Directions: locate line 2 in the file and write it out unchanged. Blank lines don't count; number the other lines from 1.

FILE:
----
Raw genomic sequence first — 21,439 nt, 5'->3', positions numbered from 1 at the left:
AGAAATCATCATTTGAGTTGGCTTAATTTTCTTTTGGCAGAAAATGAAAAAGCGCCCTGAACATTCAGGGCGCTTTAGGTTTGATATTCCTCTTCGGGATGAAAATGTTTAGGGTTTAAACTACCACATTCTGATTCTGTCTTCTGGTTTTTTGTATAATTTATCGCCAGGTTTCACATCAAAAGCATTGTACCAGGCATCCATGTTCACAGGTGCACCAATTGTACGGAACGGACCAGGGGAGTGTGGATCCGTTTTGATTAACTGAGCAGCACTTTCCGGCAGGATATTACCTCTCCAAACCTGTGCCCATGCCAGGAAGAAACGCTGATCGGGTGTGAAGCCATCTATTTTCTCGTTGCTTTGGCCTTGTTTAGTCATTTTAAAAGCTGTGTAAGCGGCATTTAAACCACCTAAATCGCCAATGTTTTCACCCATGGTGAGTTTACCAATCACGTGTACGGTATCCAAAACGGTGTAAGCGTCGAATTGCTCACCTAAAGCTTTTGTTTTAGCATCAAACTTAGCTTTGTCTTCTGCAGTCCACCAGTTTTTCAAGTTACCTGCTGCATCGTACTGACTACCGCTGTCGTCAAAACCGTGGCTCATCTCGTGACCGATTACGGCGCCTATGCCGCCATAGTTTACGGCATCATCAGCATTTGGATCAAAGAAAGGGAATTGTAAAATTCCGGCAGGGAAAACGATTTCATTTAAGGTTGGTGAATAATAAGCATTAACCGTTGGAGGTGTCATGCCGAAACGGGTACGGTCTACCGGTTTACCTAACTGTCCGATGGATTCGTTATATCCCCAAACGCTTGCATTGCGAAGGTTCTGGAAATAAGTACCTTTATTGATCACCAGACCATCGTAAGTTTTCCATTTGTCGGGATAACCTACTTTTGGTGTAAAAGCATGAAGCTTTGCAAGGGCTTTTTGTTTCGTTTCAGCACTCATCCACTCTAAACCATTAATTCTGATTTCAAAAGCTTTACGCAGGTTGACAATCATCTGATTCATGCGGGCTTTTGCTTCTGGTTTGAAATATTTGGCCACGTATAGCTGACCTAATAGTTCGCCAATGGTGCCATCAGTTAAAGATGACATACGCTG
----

AGAAATCATCATTTGAGTTGGCTTAATTTTCTTTTGGCAGAAAATGAAAAAGCGCCCTGAACATTCAGGGCGCTTTAGGTTTGATATTCCTCTTCGGGATGAAAATGTTTAGGGTTTAAACTACCACATTCTGATTCTGTCTTCTGGTTTTTTGTATAATTTATCGCCAGGTTTCACATCAAAAGCATTGTACCAGGCATCCATGTTCACAGGTGCACCAATTGTACGGAACGGACCAGGGGAGTGTGGATCCGTTTTGATTAACTGAGCAGCACTTTCCGGCAGGATATTACCTCTCCAAACCTGTGCCCATGCCAGGAAGAAACGCTGATCGGGTGTGAAGCCATCTATTTTCTCGTTGCTTTGGCCTTGTTTAGTCATTTTAAAAGCTGTGTAAGCGGCATTTAAACCACCTAAATCGCCAATGTTTTCACCCATGGTGAGTTTACCAATCACGTGTACGGTATCCAAAACGGTGTAAGCGTCGAATTGCTCACCTAAAGCTTTTGTTTTAGCATCAAACTTAGCTTTGTCTTCTGCAGTCCACCAGTTTTTCAAGTTACCTGCTGCATCGTACTGACTACCGCTGTCGTCAAAACCGTGGCTCATCTCGTGACCGATTACGGCGCCTATGCCGCCATAGTTTACGGCATCATCAGCATTTGGATCAAAGAAAGGGAATTGTAAAATTCCGGCAGGGAAAACGATTTCATTTAAGGTTGGTGAATAATAAGCATTAACCGTTGGAGGTGTCATGCCGAAACGGGTACGGTCTACCGGTTTACCTAACTGTCCGATGGATTCGTTATATCCCCAAACGCTTGCATTGCGAAGGTTCTGGAAATAAGTACCTTTATTGATCACCAGACCATCGTAAGTTTTCCATTTGTCGGGATAACCTACTTTTGGTGTAAAAGCATGAAGCTTTGCAAGGGCTTTTTGTTTCGTTTCAGCACTCATCCACTCTAAACCATTAATTCTGATTTCAAAAGCTTTACGCAGGTTGACAATCATCTGATTCATGCGGGCTTTTGCTTCTGGTTTGAAATATTTGGCCACGTATAGCTGACCTAATAGTTCGCCAATGGTGCCATCAGTTAAAGATGACATACGCTG